It’s completely normal to feel overwhelmed and confused about debt, but incurring more debt when you’re already in a tight financial spot doesn’t have to be shameful. Here is how to lose the guilt and take control over your debt.

Stop the debt cycle

Unfortunately, many South Africans can relate to the dreadful feeling of shame and hopelessness that comes with excessive debt. While there’s nothing wrong with having some debt, a deep sense of embarrassment and guilt over spiralling debt is not healthy.

Debt shame is counterproductive and often leads to mental health issues such as anxiety and depression. Beating yourself up doesn’t work. What works is having an action plan to limit the debt hole; this means no new debt balances and no extra credit lines.

Rethink budgeting and overspending

When you feel bad about piling debt, you may think you’re less likely to overspend, yet the opposite often happens. Treating yourself or your loved ones on special occasions (like this month’s Women’s Day) can make you feel more ashamed for diving deeper into the debt pool.  New credit-funded expenses can become a guilt-ridden experience. Guilt may keep you from acknowledging the severity of your debt problem and thus taking action.

Overspending and indebtedness are generally seen as bad money management, but they are, in fact, behavioural issues that can be rectified with a new budget plan and lots of patience. Bottom line: You can’t change your past behaviour and write off outstanding debts, but you can acknowledge the problem and commit to paying off current debt faster.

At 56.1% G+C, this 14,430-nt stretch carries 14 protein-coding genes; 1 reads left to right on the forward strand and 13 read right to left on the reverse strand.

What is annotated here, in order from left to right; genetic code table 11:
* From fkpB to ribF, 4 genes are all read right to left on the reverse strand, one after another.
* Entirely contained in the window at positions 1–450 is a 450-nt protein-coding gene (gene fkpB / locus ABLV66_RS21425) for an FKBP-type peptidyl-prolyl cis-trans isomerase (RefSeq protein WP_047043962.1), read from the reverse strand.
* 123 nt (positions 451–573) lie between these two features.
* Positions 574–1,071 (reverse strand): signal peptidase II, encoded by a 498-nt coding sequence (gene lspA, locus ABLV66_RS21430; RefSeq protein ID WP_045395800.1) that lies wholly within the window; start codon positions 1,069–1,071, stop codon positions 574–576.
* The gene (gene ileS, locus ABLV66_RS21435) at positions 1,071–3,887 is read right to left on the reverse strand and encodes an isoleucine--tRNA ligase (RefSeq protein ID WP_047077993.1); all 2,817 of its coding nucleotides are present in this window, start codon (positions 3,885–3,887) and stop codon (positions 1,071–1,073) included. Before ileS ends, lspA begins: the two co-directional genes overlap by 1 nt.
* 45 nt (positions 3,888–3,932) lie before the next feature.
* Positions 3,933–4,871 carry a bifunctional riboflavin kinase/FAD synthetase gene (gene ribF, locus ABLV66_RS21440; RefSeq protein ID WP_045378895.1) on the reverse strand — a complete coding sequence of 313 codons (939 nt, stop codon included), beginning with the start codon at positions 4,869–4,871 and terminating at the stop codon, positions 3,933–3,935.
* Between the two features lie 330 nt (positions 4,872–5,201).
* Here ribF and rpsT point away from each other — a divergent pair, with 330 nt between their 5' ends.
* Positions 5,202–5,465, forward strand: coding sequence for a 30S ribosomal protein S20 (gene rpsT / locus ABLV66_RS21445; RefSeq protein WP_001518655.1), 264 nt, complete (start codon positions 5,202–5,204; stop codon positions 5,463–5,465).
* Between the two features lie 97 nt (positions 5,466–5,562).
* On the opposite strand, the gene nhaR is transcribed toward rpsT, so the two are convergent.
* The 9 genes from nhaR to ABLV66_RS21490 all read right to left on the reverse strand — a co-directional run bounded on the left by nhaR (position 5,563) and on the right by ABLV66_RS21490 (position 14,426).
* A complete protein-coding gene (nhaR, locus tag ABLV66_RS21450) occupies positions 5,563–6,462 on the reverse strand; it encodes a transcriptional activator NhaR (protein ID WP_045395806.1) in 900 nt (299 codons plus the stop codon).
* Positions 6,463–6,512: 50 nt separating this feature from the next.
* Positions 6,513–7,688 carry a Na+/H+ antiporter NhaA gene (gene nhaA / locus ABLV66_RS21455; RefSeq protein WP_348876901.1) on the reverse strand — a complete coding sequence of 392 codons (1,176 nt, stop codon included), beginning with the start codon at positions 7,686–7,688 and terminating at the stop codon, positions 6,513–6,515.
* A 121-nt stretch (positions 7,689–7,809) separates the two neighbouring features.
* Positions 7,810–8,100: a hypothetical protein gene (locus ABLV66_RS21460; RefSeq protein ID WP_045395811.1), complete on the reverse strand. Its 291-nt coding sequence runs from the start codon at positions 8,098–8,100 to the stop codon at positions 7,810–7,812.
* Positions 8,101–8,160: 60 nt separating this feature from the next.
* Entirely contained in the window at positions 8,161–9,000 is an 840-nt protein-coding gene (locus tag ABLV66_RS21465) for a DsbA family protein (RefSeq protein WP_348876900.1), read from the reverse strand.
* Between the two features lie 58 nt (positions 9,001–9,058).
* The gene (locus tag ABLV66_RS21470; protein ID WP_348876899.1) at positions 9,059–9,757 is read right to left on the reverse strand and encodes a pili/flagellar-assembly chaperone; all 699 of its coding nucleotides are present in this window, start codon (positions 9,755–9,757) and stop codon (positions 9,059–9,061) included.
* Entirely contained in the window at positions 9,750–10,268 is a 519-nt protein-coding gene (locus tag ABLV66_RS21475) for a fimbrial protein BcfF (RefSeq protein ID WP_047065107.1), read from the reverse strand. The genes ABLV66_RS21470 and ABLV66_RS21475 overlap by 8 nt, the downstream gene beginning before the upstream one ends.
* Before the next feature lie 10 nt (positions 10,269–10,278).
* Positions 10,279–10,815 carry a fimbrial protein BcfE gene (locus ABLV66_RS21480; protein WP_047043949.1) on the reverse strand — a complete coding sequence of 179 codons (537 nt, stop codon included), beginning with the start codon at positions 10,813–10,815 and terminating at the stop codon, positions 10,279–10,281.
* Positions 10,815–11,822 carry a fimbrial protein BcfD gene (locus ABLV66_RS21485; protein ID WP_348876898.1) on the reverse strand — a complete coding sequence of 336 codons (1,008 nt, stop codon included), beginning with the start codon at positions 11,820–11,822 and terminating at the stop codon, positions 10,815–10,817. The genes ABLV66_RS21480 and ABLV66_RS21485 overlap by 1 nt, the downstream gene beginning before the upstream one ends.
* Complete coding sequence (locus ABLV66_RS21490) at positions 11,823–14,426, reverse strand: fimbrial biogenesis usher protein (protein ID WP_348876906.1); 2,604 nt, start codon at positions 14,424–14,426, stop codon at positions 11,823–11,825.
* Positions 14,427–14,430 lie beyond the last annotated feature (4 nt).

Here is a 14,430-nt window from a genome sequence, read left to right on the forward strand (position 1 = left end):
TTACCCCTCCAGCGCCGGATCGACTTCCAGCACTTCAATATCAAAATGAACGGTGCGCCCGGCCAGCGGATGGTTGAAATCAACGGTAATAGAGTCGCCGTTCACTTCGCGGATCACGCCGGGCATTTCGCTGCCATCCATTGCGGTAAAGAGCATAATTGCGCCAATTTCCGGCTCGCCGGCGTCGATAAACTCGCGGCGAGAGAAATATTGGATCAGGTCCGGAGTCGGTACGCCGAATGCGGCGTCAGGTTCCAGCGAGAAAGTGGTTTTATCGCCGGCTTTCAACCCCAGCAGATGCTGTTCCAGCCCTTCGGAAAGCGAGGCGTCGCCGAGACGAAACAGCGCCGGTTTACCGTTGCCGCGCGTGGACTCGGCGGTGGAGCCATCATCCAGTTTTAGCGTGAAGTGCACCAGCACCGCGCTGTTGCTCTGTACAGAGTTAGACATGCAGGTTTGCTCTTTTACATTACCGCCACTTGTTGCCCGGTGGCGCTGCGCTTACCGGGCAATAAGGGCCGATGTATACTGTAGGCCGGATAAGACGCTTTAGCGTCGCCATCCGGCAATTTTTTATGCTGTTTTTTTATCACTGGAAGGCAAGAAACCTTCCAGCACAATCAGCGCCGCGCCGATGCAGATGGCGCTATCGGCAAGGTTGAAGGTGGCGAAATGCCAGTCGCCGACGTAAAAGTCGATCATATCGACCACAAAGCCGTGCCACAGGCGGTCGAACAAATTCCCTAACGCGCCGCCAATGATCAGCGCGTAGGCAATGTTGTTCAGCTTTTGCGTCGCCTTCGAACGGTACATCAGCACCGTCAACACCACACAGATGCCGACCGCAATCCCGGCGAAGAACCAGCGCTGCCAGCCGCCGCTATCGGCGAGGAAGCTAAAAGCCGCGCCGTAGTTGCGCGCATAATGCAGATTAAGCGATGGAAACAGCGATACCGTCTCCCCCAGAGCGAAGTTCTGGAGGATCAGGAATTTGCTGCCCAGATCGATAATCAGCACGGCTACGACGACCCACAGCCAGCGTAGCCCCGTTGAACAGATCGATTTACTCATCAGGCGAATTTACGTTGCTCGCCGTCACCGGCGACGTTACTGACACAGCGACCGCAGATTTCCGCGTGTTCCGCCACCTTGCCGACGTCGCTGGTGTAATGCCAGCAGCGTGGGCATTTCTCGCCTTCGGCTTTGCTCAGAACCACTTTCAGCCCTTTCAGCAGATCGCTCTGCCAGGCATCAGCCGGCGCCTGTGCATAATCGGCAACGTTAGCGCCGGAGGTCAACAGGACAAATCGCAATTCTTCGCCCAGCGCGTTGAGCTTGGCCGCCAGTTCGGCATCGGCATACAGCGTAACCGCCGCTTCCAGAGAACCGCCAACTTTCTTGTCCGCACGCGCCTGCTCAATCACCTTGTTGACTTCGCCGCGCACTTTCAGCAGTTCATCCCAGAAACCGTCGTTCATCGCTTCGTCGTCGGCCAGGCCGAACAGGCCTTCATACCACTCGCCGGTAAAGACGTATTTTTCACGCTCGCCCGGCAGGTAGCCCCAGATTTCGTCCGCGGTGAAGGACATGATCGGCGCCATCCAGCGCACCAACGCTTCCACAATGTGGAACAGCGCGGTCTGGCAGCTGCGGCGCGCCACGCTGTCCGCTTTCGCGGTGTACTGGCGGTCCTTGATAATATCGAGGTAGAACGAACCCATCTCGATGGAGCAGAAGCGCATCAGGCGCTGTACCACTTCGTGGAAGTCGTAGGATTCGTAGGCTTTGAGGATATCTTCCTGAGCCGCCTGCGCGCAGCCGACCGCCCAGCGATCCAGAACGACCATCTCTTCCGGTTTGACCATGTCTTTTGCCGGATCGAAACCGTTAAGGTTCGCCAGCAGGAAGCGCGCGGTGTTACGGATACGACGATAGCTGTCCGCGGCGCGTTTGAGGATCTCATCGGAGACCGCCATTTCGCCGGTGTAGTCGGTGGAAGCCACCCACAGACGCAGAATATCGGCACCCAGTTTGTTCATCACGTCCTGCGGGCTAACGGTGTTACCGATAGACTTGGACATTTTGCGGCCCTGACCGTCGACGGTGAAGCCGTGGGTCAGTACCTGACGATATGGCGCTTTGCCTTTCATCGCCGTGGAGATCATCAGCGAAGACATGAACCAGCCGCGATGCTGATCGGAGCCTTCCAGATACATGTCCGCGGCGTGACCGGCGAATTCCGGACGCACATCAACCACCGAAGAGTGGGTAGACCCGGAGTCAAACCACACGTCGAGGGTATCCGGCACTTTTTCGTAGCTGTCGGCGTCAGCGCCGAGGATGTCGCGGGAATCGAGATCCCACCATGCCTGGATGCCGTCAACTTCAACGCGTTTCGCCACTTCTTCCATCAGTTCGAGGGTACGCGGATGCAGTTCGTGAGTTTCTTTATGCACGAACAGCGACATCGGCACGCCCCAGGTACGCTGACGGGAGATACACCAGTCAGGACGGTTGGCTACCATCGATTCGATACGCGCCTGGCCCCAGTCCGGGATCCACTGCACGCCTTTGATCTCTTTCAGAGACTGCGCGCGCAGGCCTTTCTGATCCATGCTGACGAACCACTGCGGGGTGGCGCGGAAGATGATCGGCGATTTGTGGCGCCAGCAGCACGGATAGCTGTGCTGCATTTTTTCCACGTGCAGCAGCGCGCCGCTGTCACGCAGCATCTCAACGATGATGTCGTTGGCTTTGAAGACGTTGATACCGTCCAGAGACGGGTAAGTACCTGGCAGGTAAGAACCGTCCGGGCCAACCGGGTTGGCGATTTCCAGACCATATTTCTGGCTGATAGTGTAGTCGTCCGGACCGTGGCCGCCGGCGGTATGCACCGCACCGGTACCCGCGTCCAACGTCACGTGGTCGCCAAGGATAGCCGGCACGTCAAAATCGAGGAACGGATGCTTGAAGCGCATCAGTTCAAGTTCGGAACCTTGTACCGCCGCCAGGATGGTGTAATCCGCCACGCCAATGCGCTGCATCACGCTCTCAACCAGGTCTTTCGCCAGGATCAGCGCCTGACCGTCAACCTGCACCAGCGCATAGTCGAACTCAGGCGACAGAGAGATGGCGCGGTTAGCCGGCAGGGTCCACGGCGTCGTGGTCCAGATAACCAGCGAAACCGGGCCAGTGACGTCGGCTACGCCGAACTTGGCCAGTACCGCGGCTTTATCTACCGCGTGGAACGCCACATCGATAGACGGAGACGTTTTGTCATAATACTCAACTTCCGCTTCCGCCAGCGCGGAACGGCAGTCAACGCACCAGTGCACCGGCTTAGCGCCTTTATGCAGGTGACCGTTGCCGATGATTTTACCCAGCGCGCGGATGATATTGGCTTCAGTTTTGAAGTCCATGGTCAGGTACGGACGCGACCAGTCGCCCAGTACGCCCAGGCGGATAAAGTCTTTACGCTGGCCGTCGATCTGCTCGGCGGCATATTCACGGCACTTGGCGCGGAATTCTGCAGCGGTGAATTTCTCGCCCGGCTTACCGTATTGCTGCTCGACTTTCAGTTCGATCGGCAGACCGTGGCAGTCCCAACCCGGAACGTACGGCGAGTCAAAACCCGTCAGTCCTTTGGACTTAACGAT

Understand various types of debt

Knowledge is power. It may sound cliche, but educating yourself on different types of debt, for example, the difference between secured debt (low interest) and unsecured debt (high interest), is an excellent start to better debt management and less guilt.

Knowing your current debt profile, credit score, and credit balances instead of ignoring or shying away from the truth puts you back in control and on the road to financial recovery. Only by understanding debt you can make an informed decision about planning and prioritising debt elimination, step by step.

Talk about debt with your family

Getting rid of the shame is not only about understanding various types of debt and actively taking steps to eliminate the worst types of debt. Talking about your debt problems with your family can unburden the feelings of shame, guilt and loneliness, and receive some measure of support in tackling the debt snowball.

It’s important to realise that you are not alone in dealing with debt, especially if it concerns the family’s financial future and wellbeing. It also makes the next phase of reducing various types of debt more manageable. If you need a boost in self-discipline and motivation, a family member or friend can act as an accountability partner and oversee the monthly progress in your debt repayments.

Get help through debt counselling

When you apply for a loan or credit, you commit to a debt repayment plan and the initial terms for the duration of the loan. However, you may not be able to sustain the monthly repayments due to unfortunate life circumstances, e.g. losing your entire income or part of your salary. There is the added stress and guilt of not being able to make repayments and lose your assets.

Acknowledge when you need specialised help to discuss your debt problem and find ways to resume the repayments. Talking with a financial advisor or debt counsellor removes the debt stigma, shame and guilt. Remember, you are not alone in seeking debt help, and it’s very possible to get rid of the worst types of debt.

Need help with paying off debt? ezDebt counsellors assist with the repayment management of various types of debt. Consult an ezDebt counsellor today.

Our professional debt advisers can help you stay on track with debt repayments through quick and affordable debt counselling. All our debt counsellors are registered with the National Credit Regulator (NCR). Get in touch at www.ezdebt.co.za.

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